We found similar trends for work-life balance as well. Women with children living at home and without access to child care were 19 percentage points more likely to be just slightly or moderately satisfied with the balance they’d found and three times as likely to be not at all satisfied.
Mothers were also more likely to be less satisfied with their work-life balance when they had children attending brick-and-mortar schools versus distance learning. Mothers also reported that COVID-safe child care options (50%), more flexible work-from-home policies (46%), paid time off for symptomatic employees (46%), and increasing sick or paid time off (45%) would be the most helpful for adjusting to life during the pandemic.
Millions of working Americans are adapting to life during the COVID-19 pandemic, and for many, that’s meant major overhauls, including working from home for the foreseeable future, engaging with technology in new ways, and working longer hours. For women, particularly working mothers, the challenges are exacerbated by the challenge to balance both work and home life as never before.
While mothers were more likely to report being happy with their jobs and their work-life balance than women without children, we found that satisfaction was largely reliant on having access to child care for working mothers. Among those not using child care services, both job satisfaction and work-life balance were significantly lower. And while compensation may be higher, on average, for women with children, those increases in pay may not be sufficient to cover the annual cost of child care for young children.
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We surveyed 1,001 women employed full time to explore how they balance their work-life and how the COVID-19 pandemic has impacted them. Of our respondents, 100% were women. The average age of respondents was 37 with a standard deviation of 10.
For short, open-ended questions, outliers were removed. To help ensure that all respondents took our survey seriously, they were required to identify and correctly answer an attention-check question.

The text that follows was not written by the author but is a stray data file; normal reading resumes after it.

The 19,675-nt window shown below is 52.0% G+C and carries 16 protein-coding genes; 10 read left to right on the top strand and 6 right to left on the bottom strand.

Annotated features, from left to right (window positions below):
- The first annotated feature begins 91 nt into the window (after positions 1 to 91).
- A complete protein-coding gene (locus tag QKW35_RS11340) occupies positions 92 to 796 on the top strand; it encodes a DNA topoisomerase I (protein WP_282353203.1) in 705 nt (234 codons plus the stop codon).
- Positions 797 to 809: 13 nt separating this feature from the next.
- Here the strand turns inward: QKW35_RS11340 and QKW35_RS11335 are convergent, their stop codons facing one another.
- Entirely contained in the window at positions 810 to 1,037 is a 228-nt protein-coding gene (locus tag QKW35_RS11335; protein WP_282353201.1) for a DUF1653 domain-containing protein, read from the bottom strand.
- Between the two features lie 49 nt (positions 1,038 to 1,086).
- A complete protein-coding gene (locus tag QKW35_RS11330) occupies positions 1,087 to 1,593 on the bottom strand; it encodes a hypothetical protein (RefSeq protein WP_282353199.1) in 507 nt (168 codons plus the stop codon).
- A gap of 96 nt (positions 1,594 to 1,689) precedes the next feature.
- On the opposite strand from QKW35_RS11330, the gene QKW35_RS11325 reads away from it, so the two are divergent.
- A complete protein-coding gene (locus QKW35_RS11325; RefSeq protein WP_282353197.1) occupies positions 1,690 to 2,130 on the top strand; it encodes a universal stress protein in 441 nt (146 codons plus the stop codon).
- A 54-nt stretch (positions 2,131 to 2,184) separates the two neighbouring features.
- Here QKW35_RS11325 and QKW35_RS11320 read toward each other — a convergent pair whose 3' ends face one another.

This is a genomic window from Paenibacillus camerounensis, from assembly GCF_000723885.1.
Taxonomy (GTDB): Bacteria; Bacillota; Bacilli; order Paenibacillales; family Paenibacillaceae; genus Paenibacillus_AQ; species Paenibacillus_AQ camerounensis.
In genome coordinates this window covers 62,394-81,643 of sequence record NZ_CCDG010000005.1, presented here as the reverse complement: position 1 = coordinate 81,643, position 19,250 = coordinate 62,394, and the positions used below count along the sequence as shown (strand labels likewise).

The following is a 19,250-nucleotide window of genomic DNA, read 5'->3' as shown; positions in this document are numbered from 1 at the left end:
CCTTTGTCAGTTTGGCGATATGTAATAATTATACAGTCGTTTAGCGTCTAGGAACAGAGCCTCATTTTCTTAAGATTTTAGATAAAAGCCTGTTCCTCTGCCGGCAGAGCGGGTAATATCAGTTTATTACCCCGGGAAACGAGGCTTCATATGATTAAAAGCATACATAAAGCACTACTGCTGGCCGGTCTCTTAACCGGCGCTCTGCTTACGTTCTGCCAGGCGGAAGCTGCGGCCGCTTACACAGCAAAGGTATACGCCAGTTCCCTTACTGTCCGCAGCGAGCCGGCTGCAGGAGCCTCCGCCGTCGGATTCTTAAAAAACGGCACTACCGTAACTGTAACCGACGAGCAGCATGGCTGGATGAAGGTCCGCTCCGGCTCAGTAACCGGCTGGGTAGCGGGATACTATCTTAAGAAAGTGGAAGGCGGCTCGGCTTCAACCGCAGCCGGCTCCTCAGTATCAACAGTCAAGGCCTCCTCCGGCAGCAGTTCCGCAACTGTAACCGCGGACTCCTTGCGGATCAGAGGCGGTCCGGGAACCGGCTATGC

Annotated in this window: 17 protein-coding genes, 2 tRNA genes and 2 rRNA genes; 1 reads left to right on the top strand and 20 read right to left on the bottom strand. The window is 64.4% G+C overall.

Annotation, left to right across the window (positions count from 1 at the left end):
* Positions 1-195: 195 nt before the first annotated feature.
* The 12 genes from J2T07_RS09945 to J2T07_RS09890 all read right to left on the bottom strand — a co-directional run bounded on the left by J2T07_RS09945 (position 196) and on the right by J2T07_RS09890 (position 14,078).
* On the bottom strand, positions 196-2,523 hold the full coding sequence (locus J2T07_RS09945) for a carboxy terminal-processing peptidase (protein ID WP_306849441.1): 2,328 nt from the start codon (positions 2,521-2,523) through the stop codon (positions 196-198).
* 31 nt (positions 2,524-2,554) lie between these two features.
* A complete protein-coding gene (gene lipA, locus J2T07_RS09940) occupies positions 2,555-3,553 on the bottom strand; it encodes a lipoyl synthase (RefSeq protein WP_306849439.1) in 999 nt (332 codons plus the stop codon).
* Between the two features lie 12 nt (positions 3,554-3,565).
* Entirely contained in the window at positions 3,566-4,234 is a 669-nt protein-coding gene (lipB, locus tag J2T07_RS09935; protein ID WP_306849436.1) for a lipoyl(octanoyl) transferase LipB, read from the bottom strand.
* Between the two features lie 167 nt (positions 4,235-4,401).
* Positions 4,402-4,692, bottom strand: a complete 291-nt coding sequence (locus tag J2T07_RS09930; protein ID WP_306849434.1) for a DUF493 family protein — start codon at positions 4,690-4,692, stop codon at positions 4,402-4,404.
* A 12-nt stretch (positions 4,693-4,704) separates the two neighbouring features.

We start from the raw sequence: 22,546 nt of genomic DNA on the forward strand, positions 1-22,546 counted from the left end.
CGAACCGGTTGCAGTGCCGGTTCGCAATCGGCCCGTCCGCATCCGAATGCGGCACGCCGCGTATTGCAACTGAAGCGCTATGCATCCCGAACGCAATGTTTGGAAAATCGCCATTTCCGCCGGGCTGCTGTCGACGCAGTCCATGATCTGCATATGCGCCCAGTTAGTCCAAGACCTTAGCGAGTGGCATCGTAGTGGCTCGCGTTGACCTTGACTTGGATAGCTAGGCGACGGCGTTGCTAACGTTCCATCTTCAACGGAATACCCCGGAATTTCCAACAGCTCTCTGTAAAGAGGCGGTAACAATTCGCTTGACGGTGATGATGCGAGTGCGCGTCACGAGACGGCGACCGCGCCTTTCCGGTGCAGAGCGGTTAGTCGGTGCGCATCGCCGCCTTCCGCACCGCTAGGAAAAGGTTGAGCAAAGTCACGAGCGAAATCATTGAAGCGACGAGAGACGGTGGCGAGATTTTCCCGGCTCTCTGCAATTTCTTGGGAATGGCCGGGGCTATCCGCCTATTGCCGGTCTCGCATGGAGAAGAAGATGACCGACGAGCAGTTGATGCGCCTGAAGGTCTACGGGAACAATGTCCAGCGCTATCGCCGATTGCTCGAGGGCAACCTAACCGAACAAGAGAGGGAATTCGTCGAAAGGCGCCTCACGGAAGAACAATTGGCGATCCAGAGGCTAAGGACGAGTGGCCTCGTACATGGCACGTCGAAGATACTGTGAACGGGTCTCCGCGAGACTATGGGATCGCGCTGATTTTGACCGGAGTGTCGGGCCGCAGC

These data rely on self-reporting by the respondents and are only exploratory. Issues with self-reported responses include, but aren’t limited to, the following: exaggeration, selective memory, telescoping, attribution, and bias. All values are based on estimation.
This project also incorporated data from the Basic Monthly Current Population Survey (CPS), conducted by the United States Census Bureau. The CPS surveys around 60,000 households across America, during which households are surveyed for four consecutive months, take a break for eight months, and then are surveyed again for an additional four consecutive months. After that point, a household leaves the sample permanently. We explored variables specifically related to women with children, who also reported they were employed. We looked at the ASEC, an economic supplemental survey, to determine salaries as they related to industry. We also looked at variables in which respondents reported their “usual hours worked” at their main job to determine what the hourly demands were on working mothers.
We encourage you to share these findings on women in the workplace during the COVID-19 pandemic with your readers for any noncommercial use simply by including a link back to this page in your story so they have access to our full report and research methods.